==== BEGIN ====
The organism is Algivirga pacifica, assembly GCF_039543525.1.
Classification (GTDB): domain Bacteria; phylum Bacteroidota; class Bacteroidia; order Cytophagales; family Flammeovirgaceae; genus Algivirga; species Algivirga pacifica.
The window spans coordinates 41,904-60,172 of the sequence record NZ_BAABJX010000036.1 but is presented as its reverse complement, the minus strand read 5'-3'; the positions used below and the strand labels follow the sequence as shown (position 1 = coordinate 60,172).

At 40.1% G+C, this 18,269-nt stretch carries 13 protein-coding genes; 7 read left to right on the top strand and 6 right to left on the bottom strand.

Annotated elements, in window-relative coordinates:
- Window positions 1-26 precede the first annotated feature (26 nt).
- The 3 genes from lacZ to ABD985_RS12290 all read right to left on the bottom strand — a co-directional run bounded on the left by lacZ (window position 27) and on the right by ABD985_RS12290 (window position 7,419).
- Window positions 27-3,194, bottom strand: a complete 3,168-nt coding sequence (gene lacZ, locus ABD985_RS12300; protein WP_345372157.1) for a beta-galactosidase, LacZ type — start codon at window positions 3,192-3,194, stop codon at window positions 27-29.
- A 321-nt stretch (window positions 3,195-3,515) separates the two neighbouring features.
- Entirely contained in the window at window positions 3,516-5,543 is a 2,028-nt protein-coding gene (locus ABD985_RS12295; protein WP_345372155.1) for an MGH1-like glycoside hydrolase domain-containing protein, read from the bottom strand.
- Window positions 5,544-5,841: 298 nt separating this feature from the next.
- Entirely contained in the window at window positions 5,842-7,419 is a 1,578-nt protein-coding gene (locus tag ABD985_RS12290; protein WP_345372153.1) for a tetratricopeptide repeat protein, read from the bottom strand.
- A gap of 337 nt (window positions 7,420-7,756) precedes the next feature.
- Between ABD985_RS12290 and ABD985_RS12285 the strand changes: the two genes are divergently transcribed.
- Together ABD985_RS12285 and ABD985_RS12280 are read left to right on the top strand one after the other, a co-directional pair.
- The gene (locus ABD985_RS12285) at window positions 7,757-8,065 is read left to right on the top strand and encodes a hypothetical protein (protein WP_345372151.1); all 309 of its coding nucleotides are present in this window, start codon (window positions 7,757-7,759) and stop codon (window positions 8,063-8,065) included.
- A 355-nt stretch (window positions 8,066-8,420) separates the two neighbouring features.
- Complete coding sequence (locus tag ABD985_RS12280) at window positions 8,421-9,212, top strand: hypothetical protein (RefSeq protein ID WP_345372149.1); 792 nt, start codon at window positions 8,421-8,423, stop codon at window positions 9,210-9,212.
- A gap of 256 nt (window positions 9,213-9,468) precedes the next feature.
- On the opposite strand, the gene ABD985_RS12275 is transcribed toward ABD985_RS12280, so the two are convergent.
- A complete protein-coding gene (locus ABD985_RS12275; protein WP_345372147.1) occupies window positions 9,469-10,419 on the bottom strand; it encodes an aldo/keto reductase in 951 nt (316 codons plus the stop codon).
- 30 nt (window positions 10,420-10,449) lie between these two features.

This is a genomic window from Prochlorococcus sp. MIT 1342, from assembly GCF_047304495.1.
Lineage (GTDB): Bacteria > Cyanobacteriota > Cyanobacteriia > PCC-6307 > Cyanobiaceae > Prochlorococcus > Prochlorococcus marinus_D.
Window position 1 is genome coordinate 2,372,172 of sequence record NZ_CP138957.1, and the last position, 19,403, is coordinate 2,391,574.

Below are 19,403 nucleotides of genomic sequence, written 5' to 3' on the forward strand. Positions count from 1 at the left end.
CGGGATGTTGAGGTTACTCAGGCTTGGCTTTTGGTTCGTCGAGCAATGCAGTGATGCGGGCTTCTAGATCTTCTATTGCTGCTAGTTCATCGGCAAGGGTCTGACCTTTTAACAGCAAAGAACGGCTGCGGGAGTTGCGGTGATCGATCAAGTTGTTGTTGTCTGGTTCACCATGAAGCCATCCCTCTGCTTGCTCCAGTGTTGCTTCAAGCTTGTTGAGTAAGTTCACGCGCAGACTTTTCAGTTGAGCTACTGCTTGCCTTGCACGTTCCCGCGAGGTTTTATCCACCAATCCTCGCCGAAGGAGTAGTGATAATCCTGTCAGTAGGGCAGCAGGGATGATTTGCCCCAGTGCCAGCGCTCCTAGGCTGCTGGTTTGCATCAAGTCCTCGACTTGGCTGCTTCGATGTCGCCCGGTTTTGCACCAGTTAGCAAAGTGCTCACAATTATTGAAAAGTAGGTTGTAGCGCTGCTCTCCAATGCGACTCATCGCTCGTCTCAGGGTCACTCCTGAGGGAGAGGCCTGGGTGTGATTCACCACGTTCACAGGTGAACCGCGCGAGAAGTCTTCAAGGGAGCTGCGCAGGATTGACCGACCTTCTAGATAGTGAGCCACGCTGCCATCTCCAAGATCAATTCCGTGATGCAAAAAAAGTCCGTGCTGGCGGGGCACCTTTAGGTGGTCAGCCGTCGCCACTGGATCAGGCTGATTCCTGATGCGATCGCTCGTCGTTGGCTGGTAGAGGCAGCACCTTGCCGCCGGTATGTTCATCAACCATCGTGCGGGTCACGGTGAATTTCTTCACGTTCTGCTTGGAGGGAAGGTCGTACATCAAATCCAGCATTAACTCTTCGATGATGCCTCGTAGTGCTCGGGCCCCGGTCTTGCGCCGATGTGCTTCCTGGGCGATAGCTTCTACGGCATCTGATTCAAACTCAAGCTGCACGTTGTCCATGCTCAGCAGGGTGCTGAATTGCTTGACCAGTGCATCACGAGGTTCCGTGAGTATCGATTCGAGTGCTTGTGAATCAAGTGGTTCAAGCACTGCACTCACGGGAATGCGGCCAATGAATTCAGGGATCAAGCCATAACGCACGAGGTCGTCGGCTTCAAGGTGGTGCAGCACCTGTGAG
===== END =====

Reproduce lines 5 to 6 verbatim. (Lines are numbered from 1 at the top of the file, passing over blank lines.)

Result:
Annotated elements, in window-relative coordinates:
- Window positions 1-26 precede the first annotated feature (26 nt).